Many significant things related to the Middle East and its relations with Western societies happened on Monday of this week, some more significant than others. Benjamin Netanyahu squaring off with Barack Obama. Egyptian policemen sentenced to jail for torturing to death Khalid Saeed three and a half years ago. The ageing Algerian president Abdelaziz Bouteflika officially filing papers to run for a fourth consecutive term of office. Confirmation that Israeli settlements doubled last year to reach a 13-year high, and a dozen other significant news items from that day.
Well, yes, these are all newsworthy developments, but I was able Monday to step back from the day-to-day political news and experience an event in New York City whose consequences must be measured by a very different set of criteria than these political issues. I was fortunate to be able to attend the excerpted readings of the first English translation of the late Syrian writer Saadallah Wannous’ play Rituals of Signs and Transformations. Not an earth-shaking event, you might comment, but as I watched with fascination the 45-minute performance, followed by a discussion among key people involved in translating, directing and hosting the play, I was struck by the tremendous power that cultural performances can have in creating appreciation and respect among Americans and Arabs who otherwise spend much time mocking, abusing and killing each other.
The themes of the play largely, but not totally, explain my fascination for the power of cultural performances. Set in 1880s Damascus, the play batters the hypocritical and scheming political and religious leaderships of society, alongside moving episodes of sexual affirmation and transformation by both straight and gay men and women, held together by the common thread of the power of liberating oneself from the constraints of oppressive social rules. This play written by a Syrian author in the 1990s captures human emotions and hypocrisy, social constraints, and political power relations that are reflected in very similar manners in perhaps every country in the world. But this cultural and creative power that affirms universal human attributes, and that emanates from modern Syria in this case, is virtually unknown outside the Arab world.
Beyond the thrill of the play and the wonderful performance by the Noor Theater, I was equally impressed by how several quality institutions came together to offer the public this reading and the illuminating discussion that followed. The Martin Segal Theater Center at the Graduate Center of the City University of New York hosted the event, under the able leadership of executive director Frank Hentschker. The English translation of the play and its first production in Beirut a few months ago largely reflected the work of two professors at the American University of Beirut—Robert Myers and Sahar Assaf—along with Nada Saab at the Lebanese American University in Beirut.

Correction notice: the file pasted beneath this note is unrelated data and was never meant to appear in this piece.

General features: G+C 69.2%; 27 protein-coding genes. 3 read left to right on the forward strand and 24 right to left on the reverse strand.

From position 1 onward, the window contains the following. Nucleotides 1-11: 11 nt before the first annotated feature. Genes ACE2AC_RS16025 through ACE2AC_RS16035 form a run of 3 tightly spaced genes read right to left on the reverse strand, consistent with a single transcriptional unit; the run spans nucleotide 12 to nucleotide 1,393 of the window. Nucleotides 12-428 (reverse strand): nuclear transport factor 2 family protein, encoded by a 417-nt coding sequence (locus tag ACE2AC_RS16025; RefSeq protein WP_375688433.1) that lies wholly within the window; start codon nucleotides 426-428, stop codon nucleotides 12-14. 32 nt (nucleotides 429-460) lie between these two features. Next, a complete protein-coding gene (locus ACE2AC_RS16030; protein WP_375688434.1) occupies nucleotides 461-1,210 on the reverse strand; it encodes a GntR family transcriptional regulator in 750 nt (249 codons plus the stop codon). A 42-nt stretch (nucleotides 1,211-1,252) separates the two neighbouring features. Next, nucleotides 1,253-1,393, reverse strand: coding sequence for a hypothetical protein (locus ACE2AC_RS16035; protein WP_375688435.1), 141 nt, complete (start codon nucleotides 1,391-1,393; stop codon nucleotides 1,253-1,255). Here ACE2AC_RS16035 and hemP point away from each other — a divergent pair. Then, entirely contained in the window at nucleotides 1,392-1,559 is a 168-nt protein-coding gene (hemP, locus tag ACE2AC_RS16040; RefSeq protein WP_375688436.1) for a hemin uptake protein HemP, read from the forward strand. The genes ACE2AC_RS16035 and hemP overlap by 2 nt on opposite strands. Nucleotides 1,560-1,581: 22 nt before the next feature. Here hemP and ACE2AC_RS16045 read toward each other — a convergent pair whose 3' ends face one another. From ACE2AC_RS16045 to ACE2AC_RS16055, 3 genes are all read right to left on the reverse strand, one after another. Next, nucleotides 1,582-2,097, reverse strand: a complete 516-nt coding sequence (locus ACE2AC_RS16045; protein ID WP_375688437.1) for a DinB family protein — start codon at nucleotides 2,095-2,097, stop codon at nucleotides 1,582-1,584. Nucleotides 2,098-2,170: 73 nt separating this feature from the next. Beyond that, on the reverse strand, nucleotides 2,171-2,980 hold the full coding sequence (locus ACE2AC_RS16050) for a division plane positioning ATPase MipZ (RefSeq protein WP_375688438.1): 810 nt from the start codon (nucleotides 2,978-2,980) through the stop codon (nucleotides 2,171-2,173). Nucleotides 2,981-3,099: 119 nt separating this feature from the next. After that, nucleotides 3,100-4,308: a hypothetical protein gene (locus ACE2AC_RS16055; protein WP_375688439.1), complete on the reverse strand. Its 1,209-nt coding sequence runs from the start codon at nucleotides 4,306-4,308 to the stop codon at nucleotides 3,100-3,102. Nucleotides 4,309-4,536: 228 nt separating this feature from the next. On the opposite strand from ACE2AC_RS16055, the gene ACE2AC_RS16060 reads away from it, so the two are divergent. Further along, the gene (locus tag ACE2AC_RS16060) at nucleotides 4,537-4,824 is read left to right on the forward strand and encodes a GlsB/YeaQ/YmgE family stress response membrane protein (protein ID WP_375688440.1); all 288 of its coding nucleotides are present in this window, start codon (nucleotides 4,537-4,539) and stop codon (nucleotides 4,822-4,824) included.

The result—especially amidst the ugly news of wars, terrorism, starvation sieges, bombs, and widespread political criminality across the Arab world—was a powerful reminder of the deep and textured humanity that defines the Arab world that I know, love and encounter every day. Only art and culture can reflect this reality to other societies.
This play and three others were published Monday in English in the book Four Plays from Syria: Saadallah Wannous (edited by Marvin Carlson and Safi Mahfouz, published by the Martin E. Segal Theater Center Publications). They remind us again of the importance of both translation and theater arts as potentially immense forces in the transmission of culture and human values across continents.
On a freezing Monday evening in midtown Manhattan, I emerged from this 90-minute spectacle with heightened respect and appreciation for the phenomenon that underlies all of this—urbanism, with its grandeur, productivity and endless joys. It is in cities that hypocritical leaders in all spheres of society operate, and cities also are where ordinary citizens perform extraordinary deeds as they assert their common humanity, their enticing individualism, and their determination to live in freedom and dignity. Cities also allow great universities to thrive.
Damascus, Beirut and New York combined across time and geography to give us this captivating display of the best they have to offer us, and each other. For this moment in time, the killing, castigating and bombing could wait; this Monday evening in New York, Americans, Arabs and people from a dozen other lands touched and marveled at their shared humanity. They walked away richer, wiser and warmer. We need more of this, flowing in both directions.
Rami G. Khouri is Editor-at-large of The Daily Star, and Director of the Issam Fares Institute for Public Policy and International Affairs at the American University of Beirut, in Beirut, Lebanon. You can follow him @ramikhouri.
Copyright © 2014 Rami G. Khouri—distributed by Agence Global
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